The years of the COVID-19 pandemic and especially 2021 — when things were supposed to be “better” — have seen unprecedented natural disasters. Huge fires around the world have destroyed entire towns and hundreds of thousands of acres of forestland and its wildlife. At the same time, parts of Europe have experienced flooding of unheard-of proportions. 

In this 2019 file photo, aid workers come to rescue residents of Puthenvelikkara, whose homes and livelihoods were devastated by massive floods. (photo: Sajeendran V.S.)

In parts of CNEWA’s world — notably Africa, India and the Middle East — the effects of climate change have been severe and dramatic, causing everything from severe drought to devastating storms and flooding. Families and homes have been wiped out. Poverty and disease can become even more widespread. 

Yet, for most of the urban world, it seems remote. Even the blood-red moons and sunrises in skies, filled with smoke from fires thousands of miles away, do not seem to evoke any great sense of urgency. There is a French word “déraciner,” which means to uproot or to remove someone from their natural environment and deprive them of their roots. In many ways the modern, urban person has been deracinated from nature.

As an Incarnation-focused religion, Christianity sees the sacred in the created world: Light, water, oil, bread and wine are not merely commodities; they can be sacraments. Christians sacralize time with festivals and seasons. In the past, many Christians ceremonies and rites were closely connected with nature. Fields were blessed at sowing and harvest — the Rogation Days — and other days of blessing; animals were blessed on the feast of St. Francis. There was the ancient observance of Lammas, “loaf mass day,” on 1 August. Falling halfway between the summer solstice and autumn equinox, Lammas celebrated the grain harvest and the “first loaf” of that harvest. Celebrations, both religious and other, highlighted Lammas, with the Eucharist being central to the feast.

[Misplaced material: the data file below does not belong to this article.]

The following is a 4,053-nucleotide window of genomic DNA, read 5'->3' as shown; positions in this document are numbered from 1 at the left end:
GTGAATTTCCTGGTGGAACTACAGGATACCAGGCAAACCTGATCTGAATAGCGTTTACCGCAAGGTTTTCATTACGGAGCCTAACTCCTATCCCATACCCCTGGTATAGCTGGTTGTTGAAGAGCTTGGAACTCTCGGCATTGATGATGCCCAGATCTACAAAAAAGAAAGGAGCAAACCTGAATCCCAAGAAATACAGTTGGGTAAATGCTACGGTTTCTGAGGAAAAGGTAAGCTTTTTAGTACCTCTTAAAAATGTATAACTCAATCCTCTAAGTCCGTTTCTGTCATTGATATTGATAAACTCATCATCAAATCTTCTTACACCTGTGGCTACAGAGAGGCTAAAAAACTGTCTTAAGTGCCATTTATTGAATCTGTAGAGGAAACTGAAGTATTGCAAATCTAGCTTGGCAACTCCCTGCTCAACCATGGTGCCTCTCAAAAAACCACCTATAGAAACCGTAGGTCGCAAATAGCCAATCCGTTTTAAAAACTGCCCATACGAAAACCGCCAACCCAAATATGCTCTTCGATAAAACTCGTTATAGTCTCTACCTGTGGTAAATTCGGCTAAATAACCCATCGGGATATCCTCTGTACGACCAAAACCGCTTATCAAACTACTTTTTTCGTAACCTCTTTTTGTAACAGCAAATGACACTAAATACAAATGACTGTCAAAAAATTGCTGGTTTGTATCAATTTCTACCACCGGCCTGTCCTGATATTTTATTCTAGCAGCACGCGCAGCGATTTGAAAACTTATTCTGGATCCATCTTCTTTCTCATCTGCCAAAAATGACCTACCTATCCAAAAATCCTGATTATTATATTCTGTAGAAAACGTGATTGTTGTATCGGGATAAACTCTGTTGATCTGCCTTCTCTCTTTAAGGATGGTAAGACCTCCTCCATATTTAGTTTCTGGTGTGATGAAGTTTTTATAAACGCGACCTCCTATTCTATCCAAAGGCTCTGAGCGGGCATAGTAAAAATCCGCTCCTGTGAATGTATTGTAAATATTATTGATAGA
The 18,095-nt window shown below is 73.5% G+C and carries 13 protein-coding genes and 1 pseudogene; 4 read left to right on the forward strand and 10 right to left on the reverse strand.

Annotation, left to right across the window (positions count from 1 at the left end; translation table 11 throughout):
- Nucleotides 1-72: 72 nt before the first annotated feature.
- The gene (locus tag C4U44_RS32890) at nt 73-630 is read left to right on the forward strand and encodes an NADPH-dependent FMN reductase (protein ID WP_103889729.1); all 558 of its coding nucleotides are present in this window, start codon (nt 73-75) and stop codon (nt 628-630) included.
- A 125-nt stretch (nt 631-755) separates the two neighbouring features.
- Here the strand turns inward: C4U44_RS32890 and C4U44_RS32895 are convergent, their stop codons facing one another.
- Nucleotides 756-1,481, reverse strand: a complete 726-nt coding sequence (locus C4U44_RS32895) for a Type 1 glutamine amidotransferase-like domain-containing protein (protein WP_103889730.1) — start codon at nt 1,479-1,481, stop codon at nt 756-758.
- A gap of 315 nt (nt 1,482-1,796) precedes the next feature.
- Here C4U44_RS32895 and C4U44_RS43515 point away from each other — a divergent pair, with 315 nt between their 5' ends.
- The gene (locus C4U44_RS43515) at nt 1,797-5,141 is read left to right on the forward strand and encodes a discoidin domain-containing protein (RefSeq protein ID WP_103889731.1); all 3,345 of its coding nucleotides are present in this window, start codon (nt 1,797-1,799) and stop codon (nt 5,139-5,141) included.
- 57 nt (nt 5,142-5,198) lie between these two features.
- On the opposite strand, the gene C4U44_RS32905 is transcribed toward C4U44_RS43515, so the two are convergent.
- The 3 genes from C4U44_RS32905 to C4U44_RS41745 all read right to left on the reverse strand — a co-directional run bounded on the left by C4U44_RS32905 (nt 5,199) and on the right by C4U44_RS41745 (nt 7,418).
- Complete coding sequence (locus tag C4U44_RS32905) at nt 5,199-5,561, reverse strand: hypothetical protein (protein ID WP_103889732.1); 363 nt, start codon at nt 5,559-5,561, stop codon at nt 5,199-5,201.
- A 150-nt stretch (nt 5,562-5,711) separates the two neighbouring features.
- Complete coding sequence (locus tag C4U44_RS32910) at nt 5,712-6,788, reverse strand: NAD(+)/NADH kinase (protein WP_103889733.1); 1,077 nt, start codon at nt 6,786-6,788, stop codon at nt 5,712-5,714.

While many of these rites were deeply rooted in agriculture and husbandry — the earth — the modern person lives in a very different world, a world in some ways richer and in other ways more impoverished in every sense. The modern urbanite tends, often unconsciously, to see themselves over and against nature rather than an integral part of it. Nature, even water, is a commodity. We no longer feel “rooted” in nature; we have become deracinated.

Francis’ call to an integral spirituality is, therefore, a huge challenge that requires from the modern urbanite not only commitment but also creativity. Integral spirituality is not a romantic call to go back to the “good old days.” It is rather a profound challenge to be responsible and aware citizens of the 21st century. It is a challenge to “strike new roots” in nature and to realize the interconnectivity — one of the pope’s favorite expressions — of all things.

For those of us who minister and work in regions of the world dealing with the serious consequences of climate change, this challenge is one we cannot ignore.  

In very different ways, “Laudato Si’ ” and “Climate Change 2021: The Physical Science Basis” are saying similar things. Both are calls — one a moral call and the other a scientific, existential call — for humans to change how we behave or run the risk of losing our future.

A Franciscan Friar of the Atonement, Father Elias Mallon is the external affairs officer for CNEWA.